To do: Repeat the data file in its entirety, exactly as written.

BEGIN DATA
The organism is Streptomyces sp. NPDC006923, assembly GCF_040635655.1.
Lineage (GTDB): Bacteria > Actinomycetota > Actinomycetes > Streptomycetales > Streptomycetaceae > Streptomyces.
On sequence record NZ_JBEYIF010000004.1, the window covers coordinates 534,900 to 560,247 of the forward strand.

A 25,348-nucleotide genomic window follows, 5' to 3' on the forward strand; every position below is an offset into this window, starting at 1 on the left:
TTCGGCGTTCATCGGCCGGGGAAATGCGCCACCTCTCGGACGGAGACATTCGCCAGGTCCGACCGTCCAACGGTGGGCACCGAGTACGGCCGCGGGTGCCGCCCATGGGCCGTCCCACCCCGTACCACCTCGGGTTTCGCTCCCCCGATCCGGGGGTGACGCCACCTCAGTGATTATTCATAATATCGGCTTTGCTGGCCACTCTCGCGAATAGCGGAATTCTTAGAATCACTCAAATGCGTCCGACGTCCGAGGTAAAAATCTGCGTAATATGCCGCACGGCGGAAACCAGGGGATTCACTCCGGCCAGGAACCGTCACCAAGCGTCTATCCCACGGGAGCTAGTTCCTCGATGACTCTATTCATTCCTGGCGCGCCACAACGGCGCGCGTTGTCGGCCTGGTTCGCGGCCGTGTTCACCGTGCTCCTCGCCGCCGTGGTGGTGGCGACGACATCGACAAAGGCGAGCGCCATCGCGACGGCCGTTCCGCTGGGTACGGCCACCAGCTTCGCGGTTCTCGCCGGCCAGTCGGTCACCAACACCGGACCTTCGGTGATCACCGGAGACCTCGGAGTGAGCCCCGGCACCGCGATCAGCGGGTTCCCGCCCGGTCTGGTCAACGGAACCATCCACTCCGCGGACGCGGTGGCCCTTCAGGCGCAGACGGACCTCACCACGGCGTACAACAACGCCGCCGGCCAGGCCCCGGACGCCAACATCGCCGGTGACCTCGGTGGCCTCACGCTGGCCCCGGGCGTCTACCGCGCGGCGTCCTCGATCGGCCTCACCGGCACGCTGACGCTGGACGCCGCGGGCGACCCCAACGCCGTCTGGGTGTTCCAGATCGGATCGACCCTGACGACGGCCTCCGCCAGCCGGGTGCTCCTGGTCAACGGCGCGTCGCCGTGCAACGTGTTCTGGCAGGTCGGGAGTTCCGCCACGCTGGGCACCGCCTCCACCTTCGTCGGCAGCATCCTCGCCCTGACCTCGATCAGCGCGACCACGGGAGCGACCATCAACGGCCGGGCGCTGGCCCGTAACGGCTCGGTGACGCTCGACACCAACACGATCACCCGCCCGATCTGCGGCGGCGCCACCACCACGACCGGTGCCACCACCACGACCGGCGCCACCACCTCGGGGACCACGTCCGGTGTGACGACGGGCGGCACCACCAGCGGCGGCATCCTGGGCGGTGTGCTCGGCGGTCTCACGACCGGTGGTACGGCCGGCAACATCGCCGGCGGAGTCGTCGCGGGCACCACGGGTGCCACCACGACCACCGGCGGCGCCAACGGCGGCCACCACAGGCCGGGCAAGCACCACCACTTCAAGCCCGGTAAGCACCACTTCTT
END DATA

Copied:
The organism is Streptomyces sp. NPDC006923, assembly GCF_040635655.1.
Lineage (GTDB): Bacteria > Actinomycetota > Actinomycetes > Streptomycetales > Streptomycetaceae > Streptomyces.
On sequence record NZ_JBEYIF010000004.1, the window covers coordinates 534,900 to 560,247 of the forward strand.

A 25,348-nucleotide genomic window follows, 5' to 3' on the forward strand; every position below is an offset into this window, starting at 1 on the left:
TTCGGCGTTCATCGGCCGGGGAAATGCGCCACCTCTCGGACGGAGACATTCGCCAGGTCCGACCGTCCAACGGTGGGCACCGAGTACGGCCGCGGGTGCCGCCCATGGGCCGTCCCACCCCGTACCACCTCGGGTTTCGCTCCCCCGATCCGGGGGTGACGCCACCTCAGTGATTATTCATAATATCGGCTTTGCTGGCCACTCTCGCGAATAGCGGAATTCTTAGAATCACTCAAATGCGTCCGACGTCCGAGGTAAAAATCTGCGTAATATGCCGCACGGCGGAAACCAGGGGATTCACTCCGGCCAGGAACCGTCACCAAGCGTCTATCCCACGGGAGCTAGTTCCTCGATGACTCTATTCATTCCTGGCGCGCCACAACGGCGCGCGTTGTCGGCCTGGTTCGCGGCCGTGTTCACCGTGCTCCTCGCCGCCGTGGTGGTGGCGACGACATCGACAAAGGCGAGCGCCATCGCGACGGCCGTTCCGCTGGGTACGGCCACCAGCTTCGCGGTTCTCGCCGGCCAGTCGGTCACCAACACCGGACCTTCGGTGATCACCGGAGACCTCGGAGTGAGCCCCGGCACCGCGATCAGCGGGTTCCCGCCCGGTCTGGTCAACGGAACCATCCACTCCGCGGACGCGGTGGCCCTTCAGGCGCAGACGGACCTCACCACGGCGTACAACAACGCCGCCGGCCAGGCCCCGGACGCCAACATCGCCGGTGACCTCGGTGGCCTCACGCTGGCCCCGGGCGTCTACCGCGCGGCGTCCTCGATCGGCCTCACCGGCACGCTGACGCTGGACGCCGCGGGCGACCCCAACGCCGTCTGGGTGTTCCAGATCGGATCGACCCTGACGACGGCCTCCGCCAGCCGGGTGCTCCTGGTCAACGGCGCGTCGCCGTGCAACGTGTTCTGGCAGGTCGGGAGTTCCGCCACGCTGGGCACCGCCTCCACCTTCGTCGGCAGCATCCTCGCCCTGACCTCGATCAGCGCGACCACGGGAGCGACCATCAACGGCCGGGCGCTGGCCCGTAACGGCTCGGTGACGCTCGACACCAACACGATCACCCGCCCGATCTGCGGCGGCGCCACCACCACGACCGGTGCCACCACCACGACCGGCGCCACCACCTCGGGGACCACGTCCGGTGTGACGACGGGCGGCACCACCAGCGGCGGCATCCTGGGCGGTGTGCTCGGCGGTCTCACGACCGGTGGTACGGCCGGCAACATCGCCGGCGGAGTCGTCGCGGGCACCACGGGTGCCACCACGACCACCGGCGGCGCCAACGGCGGCCACCACAGGCCGGGCAAGCACCACCACTTCAAGCCCGGTAAGCACCACTTCTT